With their hovering capabilities, the rough-legged hawk thrives optimally in colder environments where movement is easier to pick up. They will wait patiently and then suddenly attack once the small mammal moves.
Eagle also has hovering abilities. They are so ferocious that they are capable of hunting down animals bigger than their size. This makes them pinpoint targets on the ground while they soar in the air. They make use of different skills that includes hovering skills to evaluate the lay of the land.
Eagles tend to fly lower in line with the ground to detect any movements and prepare for action. When they detect any movement, they dive down rapidly to hunt and kill.
Vultures are part of birds that can hover in the air. They are birds of prey and are known to be natural scavengers. They often wait for preys to die than go-ahead to pick what’s left. Therefore, vulture tends to hover in the air waiting to spot potential food that may be on the ground.
Vulture tends to fly in circles then start to hover once it’s time to swoop on the leftover. So, because of the wait and watch technique vulture tends to exhibit during their meal hunt, they also stand out when it comes to birds that hover.
The flycatcher is another bird that can hover just like hummingbirds. This bird is a small insect-eating bird. Their diet is majorly insects such as wasp, winged ants, caterpillars, etc. They can be found in forest clearings, open woodlands, and so on.
Most of these flycatcher birds will spend winter in southern Mexico and southwards of America. Some can even winter in Florida.
Birds & Other Animals That Look Like Hummingbirds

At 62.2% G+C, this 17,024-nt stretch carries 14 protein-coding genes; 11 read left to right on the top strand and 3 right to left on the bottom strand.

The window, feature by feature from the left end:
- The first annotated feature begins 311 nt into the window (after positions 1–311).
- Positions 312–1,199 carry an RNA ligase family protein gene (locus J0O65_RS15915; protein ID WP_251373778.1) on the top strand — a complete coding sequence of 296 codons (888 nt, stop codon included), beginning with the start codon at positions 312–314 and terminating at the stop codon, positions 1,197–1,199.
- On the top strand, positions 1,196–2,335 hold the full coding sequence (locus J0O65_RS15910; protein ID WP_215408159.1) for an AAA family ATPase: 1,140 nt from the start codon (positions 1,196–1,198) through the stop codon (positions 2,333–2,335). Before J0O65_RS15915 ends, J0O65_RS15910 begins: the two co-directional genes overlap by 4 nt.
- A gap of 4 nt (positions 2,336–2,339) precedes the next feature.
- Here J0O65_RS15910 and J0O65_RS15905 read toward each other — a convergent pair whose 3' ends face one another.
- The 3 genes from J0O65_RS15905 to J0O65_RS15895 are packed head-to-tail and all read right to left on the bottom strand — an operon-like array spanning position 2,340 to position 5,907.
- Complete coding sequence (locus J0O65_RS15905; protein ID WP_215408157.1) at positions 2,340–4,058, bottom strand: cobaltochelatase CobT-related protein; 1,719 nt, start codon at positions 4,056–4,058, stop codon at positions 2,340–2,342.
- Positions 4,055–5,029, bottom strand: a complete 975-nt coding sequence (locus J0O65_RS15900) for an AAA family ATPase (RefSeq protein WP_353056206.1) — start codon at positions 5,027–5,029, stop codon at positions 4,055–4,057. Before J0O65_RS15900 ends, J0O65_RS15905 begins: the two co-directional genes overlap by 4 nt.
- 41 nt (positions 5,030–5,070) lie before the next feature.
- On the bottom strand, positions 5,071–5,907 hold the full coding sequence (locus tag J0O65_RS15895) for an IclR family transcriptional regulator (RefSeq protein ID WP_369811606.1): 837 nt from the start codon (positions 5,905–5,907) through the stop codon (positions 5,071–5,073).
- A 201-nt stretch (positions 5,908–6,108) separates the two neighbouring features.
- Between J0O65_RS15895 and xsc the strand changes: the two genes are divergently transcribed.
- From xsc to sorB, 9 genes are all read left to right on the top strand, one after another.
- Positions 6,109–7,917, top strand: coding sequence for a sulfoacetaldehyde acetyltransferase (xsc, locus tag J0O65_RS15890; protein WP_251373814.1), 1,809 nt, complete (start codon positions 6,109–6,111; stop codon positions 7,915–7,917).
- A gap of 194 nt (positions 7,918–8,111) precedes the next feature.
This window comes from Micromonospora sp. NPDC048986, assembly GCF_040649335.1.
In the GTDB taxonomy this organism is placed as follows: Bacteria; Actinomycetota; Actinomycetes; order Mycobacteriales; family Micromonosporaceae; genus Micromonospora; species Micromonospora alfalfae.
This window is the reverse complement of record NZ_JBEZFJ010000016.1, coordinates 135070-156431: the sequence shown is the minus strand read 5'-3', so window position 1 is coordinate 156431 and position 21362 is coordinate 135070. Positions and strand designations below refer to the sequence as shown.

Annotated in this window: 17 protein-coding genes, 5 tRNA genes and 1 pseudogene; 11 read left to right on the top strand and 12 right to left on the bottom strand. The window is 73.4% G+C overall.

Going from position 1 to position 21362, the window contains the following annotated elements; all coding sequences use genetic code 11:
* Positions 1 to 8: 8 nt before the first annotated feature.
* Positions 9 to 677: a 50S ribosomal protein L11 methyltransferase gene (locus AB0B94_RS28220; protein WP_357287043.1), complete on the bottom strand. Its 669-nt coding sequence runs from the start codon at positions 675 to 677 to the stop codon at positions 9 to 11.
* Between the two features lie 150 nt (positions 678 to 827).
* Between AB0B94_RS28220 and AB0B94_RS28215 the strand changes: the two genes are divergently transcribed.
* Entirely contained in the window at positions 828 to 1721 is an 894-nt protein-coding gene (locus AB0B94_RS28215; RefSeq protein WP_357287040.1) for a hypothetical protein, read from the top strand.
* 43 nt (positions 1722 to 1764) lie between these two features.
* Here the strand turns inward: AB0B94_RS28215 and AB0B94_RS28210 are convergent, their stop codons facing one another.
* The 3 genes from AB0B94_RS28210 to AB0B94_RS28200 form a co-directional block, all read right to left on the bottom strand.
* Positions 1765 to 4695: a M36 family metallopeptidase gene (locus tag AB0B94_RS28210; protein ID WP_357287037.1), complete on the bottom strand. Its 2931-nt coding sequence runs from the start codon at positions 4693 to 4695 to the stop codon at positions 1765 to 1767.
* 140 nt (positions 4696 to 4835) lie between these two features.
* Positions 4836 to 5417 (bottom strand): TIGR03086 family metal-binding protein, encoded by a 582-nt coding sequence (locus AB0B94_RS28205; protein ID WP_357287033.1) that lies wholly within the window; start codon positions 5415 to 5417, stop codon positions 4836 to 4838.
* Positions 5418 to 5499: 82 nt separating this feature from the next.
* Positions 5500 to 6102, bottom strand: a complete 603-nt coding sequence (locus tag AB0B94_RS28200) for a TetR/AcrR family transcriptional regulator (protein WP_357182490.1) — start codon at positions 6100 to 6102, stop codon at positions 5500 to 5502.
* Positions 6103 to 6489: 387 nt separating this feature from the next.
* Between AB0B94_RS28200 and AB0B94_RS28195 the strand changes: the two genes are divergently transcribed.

Apart from hummingbirds, there is several other flying creatures that can beautify your yard. You can have so many diversities of flying animals in your vicinity and most may even look like hummingbirds. So it’s an awesome thing to appreciate all these diversities that may come your way.
There are other species of birds as well as large species of moths that look like a hummingbird. Birds such as warblers and flycatchers are hummingbirds lookalike.
Butterflies that are large can as well be mistaken as hummingbirds. However, their broad and colorful wings distinguish these butterflies from hummers. Their varying and fluttering flight path also set them apart from hummingbirds.
Birds That Can Hover Like Hummingbirds: Conclusion
The hovering skills of different birds are a captivating sight to watch. Hummingbirds have been known for their hovering skills. But apart from hummingbirds, we also have other birds that can hover like hummingbirds.
We have listed some of these birds so you can be enlightened.
Learn more about Male Vs Female Hummingbirds
Eunice is a passionate lover of hummingbirds and all things nature. She loves to observe and study the tiny birds, learning about their unique behaviors and unique features. She has written a number of articles about hummingbirds and their habitats, which have been featured in a variety of publications. In her spare time, she enjoys visiting hummingbird sanctuaries and going on bird–watching trips in her local area. She also volunteers with local wildlife rescue organizations, helping to rehabilitate injured birds. When she’s not outdoors, Eunice can be found writing articles, creating bird–inspired art, and playing the flute.